Mountain bike icon Brian Lopes has explained his mid-season sponsor switch from Shimano drivetrains and Hayes brakes to SRAM drivetrains and Avid brakes.
Lopes was sponsored by Shimano for all but two years – the Volvo-Cannondale squad was sponsored SRAM GripShift – of his storied career. “My relationship with Shimano was pretty much from the beginning,” the former four-cross, dual slalom and BMX champ told BikeRadar.
He cited SRAM’s recent high-profile product developments and their close relationships with athletes through the BlackBox program as key factors in his decision to switch. It was former riding buddy Chris Hilton, now SRAM’s drivetrain product manager, who made the internal case to hire Lopes mid-season – a time when sponsorship budgets are, for the most part, already allocated.
“Basically, it all kind of happened because of the relationship with Chris,” said Lopes. “He was the instigator, but obviously SRAM have a lot of cool stuff that’s been coming out and, I mean, I like cool new rad stuff!”
Hilton and Lopes have known each other since the late ’90s when Hilton worked as Easton’s component product manager. Both lived in Laguna Beach, California and ended up riding together often. Hilton brought Lopes on to help develop Easton’s line during that time. Now, a decade later, he sees Lopes as a valuable asset to develop SRAM drivetrain components.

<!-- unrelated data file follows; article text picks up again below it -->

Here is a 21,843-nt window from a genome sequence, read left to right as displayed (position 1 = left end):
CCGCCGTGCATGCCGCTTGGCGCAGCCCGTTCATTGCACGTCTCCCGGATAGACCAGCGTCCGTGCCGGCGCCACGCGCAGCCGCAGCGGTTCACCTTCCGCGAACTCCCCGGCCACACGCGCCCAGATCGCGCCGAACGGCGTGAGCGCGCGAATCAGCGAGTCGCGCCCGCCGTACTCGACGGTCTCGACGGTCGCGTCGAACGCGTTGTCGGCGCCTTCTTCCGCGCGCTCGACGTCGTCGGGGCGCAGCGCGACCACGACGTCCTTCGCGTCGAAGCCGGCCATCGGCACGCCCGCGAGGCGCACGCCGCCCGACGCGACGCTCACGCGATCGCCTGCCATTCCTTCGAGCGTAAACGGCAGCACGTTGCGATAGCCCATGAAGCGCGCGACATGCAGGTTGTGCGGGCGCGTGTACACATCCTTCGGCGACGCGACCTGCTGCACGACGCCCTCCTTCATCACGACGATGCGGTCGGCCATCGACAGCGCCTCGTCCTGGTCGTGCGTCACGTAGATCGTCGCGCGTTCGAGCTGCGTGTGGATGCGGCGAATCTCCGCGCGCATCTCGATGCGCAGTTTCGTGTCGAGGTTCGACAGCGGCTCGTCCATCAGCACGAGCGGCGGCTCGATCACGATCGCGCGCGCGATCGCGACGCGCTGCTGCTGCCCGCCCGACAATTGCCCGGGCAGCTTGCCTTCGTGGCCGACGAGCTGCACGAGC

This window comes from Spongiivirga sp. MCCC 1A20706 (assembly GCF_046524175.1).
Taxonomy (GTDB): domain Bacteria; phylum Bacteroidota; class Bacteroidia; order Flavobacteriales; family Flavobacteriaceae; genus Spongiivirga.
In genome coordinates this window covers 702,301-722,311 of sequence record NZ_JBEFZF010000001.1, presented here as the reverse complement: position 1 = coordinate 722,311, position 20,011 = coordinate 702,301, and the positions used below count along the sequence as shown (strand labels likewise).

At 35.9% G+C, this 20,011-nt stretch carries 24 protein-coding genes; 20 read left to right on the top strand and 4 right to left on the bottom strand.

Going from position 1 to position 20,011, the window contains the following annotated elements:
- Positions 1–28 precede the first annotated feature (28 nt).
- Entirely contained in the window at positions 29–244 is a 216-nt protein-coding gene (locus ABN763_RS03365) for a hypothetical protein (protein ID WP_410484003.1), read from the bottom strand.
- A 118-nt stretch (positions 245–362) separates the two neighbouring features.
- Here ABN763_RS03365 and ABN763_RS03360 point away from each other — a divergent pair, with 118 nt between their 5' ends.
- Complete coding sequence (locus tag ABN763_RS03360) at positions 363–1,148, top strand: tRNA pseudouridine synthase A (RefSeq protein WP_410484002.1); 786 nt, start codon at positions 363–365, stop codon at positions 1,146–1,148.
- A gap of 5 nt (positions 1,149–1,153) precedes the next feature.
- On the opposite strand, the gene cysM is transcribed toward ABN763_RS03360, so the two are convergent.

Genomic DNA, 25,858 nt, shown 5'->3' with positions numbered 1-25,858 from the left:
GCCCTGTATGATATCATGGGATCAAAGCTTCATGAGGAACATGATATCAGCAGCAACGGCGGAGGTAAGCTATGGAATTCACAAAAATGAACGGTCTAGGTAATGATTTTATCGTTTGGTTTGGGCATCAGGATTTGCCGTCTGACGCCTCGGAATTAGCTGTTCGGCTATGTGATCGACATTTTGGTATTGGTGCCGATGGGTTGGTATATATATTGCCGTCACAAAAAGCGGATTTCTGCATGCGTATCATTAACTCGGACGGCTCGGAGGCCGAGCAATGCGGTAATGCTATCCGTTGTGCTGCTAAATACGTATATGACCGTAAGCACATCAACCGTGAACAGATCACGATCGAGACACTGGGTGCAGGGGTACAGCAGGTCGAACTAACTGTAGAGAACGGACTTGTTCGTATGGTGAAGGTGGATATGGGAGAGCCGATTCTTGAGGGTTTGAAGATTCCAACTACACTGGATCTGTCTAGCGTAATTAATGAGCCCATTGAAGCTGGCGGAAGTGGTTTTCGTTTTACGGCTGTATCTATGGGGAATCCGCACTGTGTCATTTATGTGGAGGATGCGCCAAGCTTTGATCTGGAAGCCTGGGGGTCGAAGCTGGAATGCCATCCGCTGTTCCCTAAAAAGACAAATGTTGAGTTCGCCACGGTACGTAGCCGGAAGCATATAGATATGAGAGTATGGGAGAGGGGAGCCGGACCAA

“My job is to develop bad-ass product,” said Hilton. “My interest in Brian is as a product tester and guinea pig to assist in development. It’s about how he can help me make the product better.”
Hilton said it’s often hard to get decent feedback from athletes whose primary job is to win races because their schedules are too packed and they don’t have the time to do multi-day test sessions throughout the year. That’s where he sees Lopes stepping in.
“Brian brings the perspective of a highly technical, very precise application [dual slalom and 4X] where control of the bike is everything, shifts are everything,” said Hilton. “He has a unique view of the control centre and cockpit of a bicycle.
“As a downhill and dual slalom guy he’s less thinking about it a two or three hour perspective, but more of a 45 second to five minute perspective, which might be closer to what an actual consumer might focus on just riding trails.” Lopes will continue with Marzocchi suspension forks and shocks through the 2011 season.